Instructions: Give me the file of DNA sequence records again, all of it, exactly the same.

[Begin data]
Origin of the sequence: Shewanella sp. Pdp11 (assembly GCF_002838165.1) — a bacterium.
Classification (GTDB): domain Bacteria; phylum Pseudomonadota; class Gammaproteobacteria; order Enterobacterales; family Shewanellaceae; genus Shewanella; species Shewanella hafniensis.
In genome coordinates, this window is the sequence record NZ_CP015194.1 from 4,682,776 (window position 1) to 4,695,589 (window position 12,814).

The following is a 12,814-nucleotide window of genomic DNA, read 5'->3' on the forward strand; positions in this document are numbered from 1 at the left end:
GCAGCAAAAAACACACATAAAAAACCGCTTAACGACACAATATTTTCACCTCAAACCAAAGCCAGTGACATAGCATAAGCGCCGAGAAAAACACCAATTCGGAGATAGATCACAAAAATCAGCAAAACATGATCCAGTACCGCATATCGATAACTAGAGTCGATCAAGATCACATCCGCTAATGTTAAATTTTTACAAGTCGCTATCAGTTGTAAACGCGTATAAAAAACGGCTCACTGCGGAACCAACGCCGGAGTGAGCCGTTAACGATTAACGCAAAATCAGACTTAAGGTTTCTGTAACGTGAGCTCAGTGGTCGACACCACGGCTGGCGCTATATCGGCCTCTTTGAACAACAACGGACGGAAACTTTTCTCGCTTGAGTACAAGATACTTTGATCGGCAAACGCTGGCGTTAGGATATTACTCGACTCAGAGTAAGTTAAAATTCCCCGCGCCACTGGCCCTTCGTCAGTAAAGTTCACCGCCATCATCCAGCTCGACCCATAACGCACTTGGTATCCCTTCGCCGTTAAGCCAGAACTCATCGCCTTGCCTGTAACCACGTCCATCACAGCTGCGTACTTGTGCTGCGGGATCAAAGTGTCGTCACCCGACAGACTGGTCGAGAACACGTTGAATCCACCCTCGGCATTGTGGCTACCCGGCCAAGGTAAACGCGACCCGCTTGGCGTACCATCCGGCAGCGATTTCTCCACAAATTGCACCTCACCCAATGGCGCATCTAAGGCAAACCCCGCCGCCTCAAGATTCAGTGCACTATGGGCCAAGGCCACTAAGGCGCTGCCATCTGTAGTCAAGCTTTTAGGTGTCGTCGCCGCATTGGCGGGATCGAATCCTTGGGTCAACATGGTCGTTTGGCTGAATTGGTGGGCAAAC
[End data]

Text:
Origin of the sequence: Shewanella sp. Pdp11 (assembly GCF_002838165.1) — a bacterium.
Classification (GTDB): domain Bacteria; phylum Pseudomonadota; class Gammaproteobacteria; order Enterobacterales; family Shewanellaceae; genus Shewanella; species Shewanella hafniensis.
In genome coordinates, this window is the sequence record NZ_CP015194.1 from 4,682,776 (window position 1) to 4,695,589 (window position 12,814).

The following is a 12,814-nucleotide window of genomic DNA, read 5'->3' on the forward strand; positions in this document are numbered from 1 at the left end:
GCAGCAAAAAACACACATAAAAAACCGCTTAACGACACAATATTTTCACCTCAAACCAAAGCCAGTGACATAGCATAAGCGCCGAGAAAAACACCAATTCGGAGATAGATCACAAAAATCAGCAAAACATGATCCAGTACCGCATATCGATAACTAGAGTCGATCAAGATCACATCCGCTAATGTTAAATTTTTACAAGTCGCTATCAGTTGTAAACGCGTATAAAAAACGGCTCACTGCGGAACCAACGCCGGAGTGAGCCGTTAACGATTAACGCAAAATCAGACTTAAGGTTTCTGTAACGTGAGCTCAGTGGTCGACACCACGGCTGGCGCTATATCGGCCTCTTTGAACAACAACGGACGGAAACTTTTCTCGCTTGAGTACAAGATACTTTGATCGGCAAACGCTGGCGTTAGGATATTACTCGACTCAGAGTAAGTTAAAATTCCCCGCGCCACTGGCCCTTCGTCAGTAAAGTTCACCGCCATCATCCAGCTCGACCCATAACGCACTTGGTATCCCTTCGCCGTTAAGCCAGAACTCATCGCCTTGCCTGTAACCACGTCCATCACAGCTGCGTACTTGTGCTGCGGGATCAAAGTGTCGTCACCCGACAGACTGGTCGAGAACACGTTGAATCCACCCTCGGCATTGTGGCTACCCGGCCAAGGTAAACGCGACCCGCTTGGCGTACCATCCGGCAGCGATTTCTCCACAAATTGCACCTCACCCAATGGCGCATCTAAGGCAAACCCCGCCGCCTCAAGATTCAGTGCACTATGGGCCAAGGCCACTAAGGCGCTGCCATCTGTAGTCAAGCTTTTAGGTGTCGTCGCCGCATTGGCGGGATCGAATCCTTGGGTCAACATGGTCGTTTGGCTGAATTGGTGGGCAAAC